Tracking the decline in house prices is becoming a national obsession and the losses so far appear mild and orderly, although there are signs that the worst is yet to come in this downcycle. While it’s the top end of the market that is feeling the most pain, the losses are spreading, and the price drops are gaining pace. Against this backdrop, Morgan Stanley has developed a price model to predict the downside risks to the residential market and the indicator has fallen to a record low! This means house prices could fall by more than the 10% peak-to-trough decline that…
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Tracking the decline in house prices is becoming a national obsession and the losses so far appear mild and orderly, although there are signs that the worst is yet to come in this downcycle.
While it’s the top end of the market that is feeling the most pain, the losses are spreading, and the price drops are gaining pace.
Against this backdrop, Morgan Stanley has developed a price model to predict the downside risks to the residential market and the indicator has fallen to a record low!
This means house prices could fall by more than the 10% peak-to-trough decline that Australia and New Zealand Banking Group’s (ASX: ANZ) economists are expecting.
“With the Australian housing correction broadening and deepening, we collaborate with our securitised credit strategy team to assess the risks in the tail of the housing market and the residential mortgage-backed security (RMBS) asset class,” said Morgan Stanley.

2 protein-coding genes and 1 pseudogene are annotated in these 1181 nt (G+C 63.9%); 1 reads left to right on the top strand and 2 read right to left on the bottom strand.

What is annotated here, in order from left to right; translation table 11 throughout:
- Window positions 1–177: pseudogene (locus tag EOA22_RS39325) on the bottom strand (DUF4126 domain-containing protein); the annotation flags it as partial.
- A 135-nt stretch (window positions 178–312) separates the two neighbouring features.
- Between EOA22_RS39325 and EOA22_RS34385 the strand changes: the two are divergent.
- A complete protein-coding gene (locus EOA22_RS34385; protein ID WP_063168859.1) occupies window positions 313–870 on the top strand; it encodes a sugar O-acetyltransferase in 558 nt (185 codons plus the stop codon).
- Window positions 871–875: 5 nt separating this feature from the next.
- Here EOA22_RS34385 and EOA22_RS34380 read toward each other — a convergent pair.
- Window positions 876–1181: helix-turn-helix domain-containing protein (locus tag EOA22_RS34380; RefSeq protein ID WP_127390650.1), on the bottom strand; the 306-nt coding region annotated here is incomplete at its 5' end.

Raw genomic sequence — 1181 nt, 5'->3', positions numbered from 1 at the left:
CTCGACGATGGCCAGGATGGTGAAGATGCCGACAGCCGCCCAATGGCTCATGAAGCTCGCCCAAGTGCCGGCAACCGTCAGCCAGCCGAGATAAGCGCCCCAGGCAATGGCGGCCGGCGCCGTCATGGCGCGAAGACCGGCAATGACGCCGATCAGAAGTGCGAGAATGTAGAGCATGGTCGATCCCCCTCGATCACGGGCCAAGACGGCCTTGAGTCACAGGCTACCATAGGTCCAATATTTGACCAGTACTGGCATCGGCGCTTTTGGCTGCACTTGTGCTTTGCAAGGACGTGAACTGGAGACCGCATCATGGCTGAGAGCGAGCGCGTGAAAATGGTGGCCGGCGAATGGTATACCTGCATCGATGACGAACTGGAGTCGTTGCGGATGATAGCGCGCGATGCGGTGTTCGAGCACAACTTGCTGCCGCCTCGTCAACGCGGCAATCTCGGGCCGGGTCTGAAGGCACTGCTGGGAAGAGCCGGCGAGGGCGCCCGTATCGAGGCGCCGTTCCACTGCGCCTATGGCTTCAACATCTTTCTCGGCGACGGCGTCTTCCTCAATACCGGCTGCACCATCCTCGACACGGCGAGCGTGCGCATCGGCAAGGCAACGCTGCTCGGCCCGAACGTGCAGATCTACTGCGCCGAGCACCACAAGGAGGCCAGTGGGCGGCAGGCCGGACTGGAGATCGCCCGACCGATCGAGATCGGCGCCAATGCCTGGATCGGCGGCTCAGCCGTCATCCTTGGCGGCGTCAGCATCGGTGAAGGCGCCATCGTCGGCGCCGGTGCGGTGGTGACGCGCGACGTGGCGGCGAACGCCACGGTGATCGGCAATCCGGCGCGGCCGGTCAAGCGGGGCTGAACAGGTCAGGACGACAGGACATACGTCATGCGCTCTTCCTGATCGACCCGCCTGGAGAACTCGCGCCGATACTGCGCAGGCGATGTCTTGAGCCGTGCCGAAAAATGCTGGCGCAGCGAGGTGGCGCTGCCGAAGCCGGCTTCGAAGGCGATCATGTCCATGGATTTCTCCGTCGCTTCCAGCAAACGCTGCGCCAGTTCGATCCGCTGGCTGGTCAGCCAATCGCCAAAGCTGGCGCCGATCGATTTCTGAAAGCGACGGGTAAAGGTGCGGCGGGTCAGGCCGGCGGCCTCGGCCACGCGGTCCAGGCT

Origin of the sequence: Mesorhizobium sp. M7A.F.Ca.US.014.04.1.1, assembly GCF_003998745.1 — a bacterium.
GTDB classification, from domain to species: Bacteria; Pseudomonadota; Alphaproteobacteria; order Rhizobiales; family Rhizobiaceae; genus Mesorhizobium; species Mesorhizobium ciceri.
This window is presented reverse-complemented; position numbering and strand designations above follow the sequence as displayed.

“Our MSHAUS model points to another 5-10% decline in house prices over the next 9-12 months.”
Shaky Ground: Morgan Stanley’s lead indicator points to further house price drop
National house prices have already fallen 2.7% over the past 12 months, according to the latest Corelogic data.
Morgan Stanley believes prices may only bottom out when the drop closes in on 13% and that means the number of households with no or negative equity in their homes (where their loan exceeds the value of their home) will increase.
“This cohort would be particularly vulnerable to any employment shock, both in terms of spending, potential forced selling, and even mortgage losses for banks, non-bank lenders and mortgage insurers,” added the broker.
This means the share prices of banks like Commonwealth Bank of Australia (ASX: CBA) and Westpac Banking Corp (ASX: WBC) to retailers like JB Hi-Fi Limited (ASX: JBH) and Harvey Norman Holdings Limited (ASX: HVN) are particularly vulnerable to the ongoing housing downturn.
We haven’t really seen any shocks to corporate profitability yet, but arrears are increasing even as our economy looks to be in good shape. That’s actually alarming as you have to wonder how our market will hold up if our economy hits a speedbump.
“We note an overall deterioration, despite resilient headline GDP and employment growth, with 30d+ arrears for AU RMBS (both prime and NC) for currently outstanding placed prime RMBS are around 1.04% while for NC the metric is at 3.9% – both up from beginning of the year levels,” said Morgan Stanley.
“Thus far, QLD and WA have been the main drivers of the uptick, although we also note much weaker performance of >80% LVR mortgages across the book, where arrears are tracking at 3%.”
I am currently underweight on sectors that are most sensitive to the property market downturn. We might see signs of improvement over the next few months if Morgan Stanley’s model is on the money and only then will I look to buy these beaten down sectors.
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Motley Fool contributor Brendon Lau owns shares of Australia & New Zealand Banking Group Limited and Westpac Banking. The Motley Fool Australia has no position in any of the stocks mentioned. We Fools may not all hold the same opinions, but we all believe that considering a diverse range of insights makes us better investors. The Motley Fool has a disclosure policy. This article contains general investment advice only (under AFSL 400691). Authorised by Scott Phillips.